“I became more of a feminist than I ever imagined.” – Eleanor Roosevelt
The more I learn about Eleanor Roosevelt, the more I like her. I also like to think we could have been BFFs, but I think that’s how it goes with heroes. Like good old ER, I haven’t always identified as a feminist, nor have I always been a women’s historian, but today those are two integral parts of my identity. For people who think like me in those regards, every month may be Women’s History Month, but March is the designated month of observation. I suspect that I know more than a few people who probably wonder “Why do we need Women’s History Month?” I still tend to think, “Why not?”
Six years ago, I wrote this blog post in which I wondered why people are afraid/skeptical/hesitant of women’s history. The post emerged from my experiences earlier that year studying military history at a famed institution (note: today I think fondly on what I learned during that seminar, think highly of the people who ran it and attended it with me, and am aware that things have changed in seven years.)
My question remains a relevant one, and near the end I hint at the related question: why are people afraid/skeptical/hesitant of feminism (or downright hostile toward it)? I’ve heard many answers to this over the years, and each time, the responses seem to come back to the basic idea that most Americans refuse to let go of a fundamentally incorrect definition of feminism.
For the record, here’s the definition:
As a bonus, here’s one of my favorite feminists talking about feminism and the He for She movement at the UN.
As a field, women’s history is fairly young. It’s older than I am, but younger than my mom. The origins of Women’s History Month date back to the late 1970s. I was eight and not yet reading my beloved American Girl books when Congress passed legislation to create the month-long observance.
If you asked me twenty years ago about studying women’s history, I’m pretty sure I would have raised my eyebrows, looked askance, and asked why anyone would bother with that. Like Eleanor Roosevelt, in the years since then I have become more of a feminist than I could have foreseen, and am probably less of one right now than I will one day become.
Feminism and women’s history often – but do not always – go hand in hand; as one of my favorite women’s history bloggers notes, they aren’t necessarily one and the same, but certainly feminists are a key audience of women’s history.
Whether you think of yourself as a feminist, mistrust/distrust or even hate the label; whether you are a woman or not, women’s history matters to all of us. At its most basic level, women’s history challenges us to look beyond the obvious, to understand the experiences of women who came before us and how they shaped the world we live in. At a simplistic level, it can be about women’s contributions; while these are always valuable to learn about, women’s history is about more than “firsts” or exceptions or notable moments. As the study of history began to expand in the 1960s to take into account different identity groups – African Americans, Latinos, gays and lesbians, women – one of the things that happened is that doing history became much better. The study of women’s history (as with other minority histories) has created new ways of examining history, new ways of asking questions, and new ways of looking at evidence.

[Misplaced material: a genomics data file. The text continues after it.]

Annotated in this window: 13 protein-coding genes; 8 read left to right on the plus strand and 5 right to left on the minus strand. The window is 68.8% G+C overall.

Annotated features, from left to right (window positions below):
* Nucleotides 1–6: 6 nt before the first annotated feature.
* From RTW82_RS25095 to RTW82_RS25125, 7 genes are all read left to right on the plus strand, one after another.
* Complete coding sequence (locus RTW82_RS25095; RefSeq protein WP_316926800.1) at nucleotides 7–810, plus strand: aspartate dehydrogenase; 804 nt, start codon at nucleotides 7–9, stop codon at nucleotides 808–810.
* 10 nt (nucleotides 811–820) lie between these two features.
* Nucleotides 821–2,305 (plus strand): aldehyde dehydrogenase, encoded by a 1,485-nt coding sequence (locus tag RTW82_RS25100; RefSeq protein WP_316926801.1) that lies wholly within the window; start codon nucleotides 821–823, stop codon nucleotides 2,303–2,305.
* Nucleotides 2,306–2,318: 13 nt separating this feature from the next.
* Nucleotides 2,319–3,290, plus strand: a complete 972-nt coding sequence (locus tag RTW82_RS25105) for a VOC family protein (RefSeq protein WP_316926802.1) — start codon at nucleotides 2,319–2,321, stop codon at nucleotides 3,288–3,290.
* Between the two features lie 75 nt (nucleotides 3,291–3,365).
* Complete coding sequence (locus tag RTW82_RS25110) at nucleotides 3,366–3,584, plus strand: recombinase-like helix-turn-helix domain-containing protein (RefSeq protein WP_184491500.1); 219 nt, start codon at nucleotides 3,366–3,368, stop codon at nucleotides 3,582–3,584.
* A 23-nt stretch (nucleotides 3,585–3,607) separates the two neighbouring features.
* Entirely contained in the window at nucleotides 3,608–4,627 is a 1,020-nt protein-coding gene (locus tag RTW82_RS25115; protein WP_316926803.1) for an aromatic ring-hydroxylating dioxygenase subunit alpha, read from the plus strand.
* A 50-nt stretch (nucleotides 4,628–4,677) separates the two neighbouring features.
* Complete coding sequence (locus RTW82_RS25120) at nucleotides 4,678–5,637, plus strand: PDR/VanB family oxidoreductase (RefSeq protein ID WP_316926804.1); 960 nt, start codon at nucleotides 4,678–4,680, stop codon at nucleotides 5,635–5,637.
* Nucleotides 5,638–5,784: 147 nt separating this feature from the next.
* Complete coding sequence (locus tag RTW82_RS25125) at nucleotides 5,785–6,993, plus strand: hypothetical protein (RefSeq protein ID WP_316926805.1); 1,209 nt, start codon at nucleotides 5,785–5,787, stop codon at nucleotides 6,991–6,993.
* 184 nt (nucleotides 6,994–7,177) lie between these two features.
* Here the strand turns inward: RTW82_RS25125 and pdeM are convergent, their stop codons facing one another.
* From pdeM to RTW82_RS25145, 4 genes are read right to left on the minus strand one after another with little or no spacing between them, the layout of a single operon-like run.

My favorite example of this is Laurel Thatcher Ulrich’s A Midwife’s Tale (see a preview from the documentary here). This book came out of Ulrich’s work with Martha Ballard’s diary of being a midwife in what is now Maine between 1785 and 1812. While that may seem mundane or straightforward, you should take a look at some of the diary entries. To the untrained eye, it may look like not much, but get the right detective on the case, like Ulrich, and you can piece together so much more about what women’s experiences on the early frontier were like. Ulrich’s work was groundbreaking, but she is certainly not alone.
One of the things I love about studying women’s history is how it encourages us to look beyond the obvious; to look deeper and to re-evaluate our perspective. This might be unsettling, but it’s also immensely enlightening and rewarding. Sometimes, this might prompt us to reconsider what we once believe to be true. Always, it helps us better understand other people’s experiences.
Women’s history is not about undermining men’s experiences or other identity group experiences. It’s about acknowledging that there are other perspectives and experiences that have shaped the world, understanding them, and telling them over and over until the narrative more accurately reflects the breadth of people’s experiences. It’s about recognizing that while men’s history matters, history is not just made by those who run militaries or dominate in political office, but by the every-day quiet lives we all lead.
In the end, broadening our understanding of human experience is about empathy. Empathy is one of the most important qualities we can possess, but in my experience, it’s one of the hardest things to learn. I think it comes easier when we open ourselves to learning about others. Studying women’s history is one way we can do just that.
To learn more about Women’s History Month, see links embedded in the post above, or consider these resources:
National Women’s History Project: Why Women’s History?
Women’s History Month (US government website)
Women’s Equality is a key UN issue: Sustainable Development Goal #5: Women’s Equality
Note: I’ll update next month about Fake News and teaching research, but I wanted to write something in honor of Women’s History Month.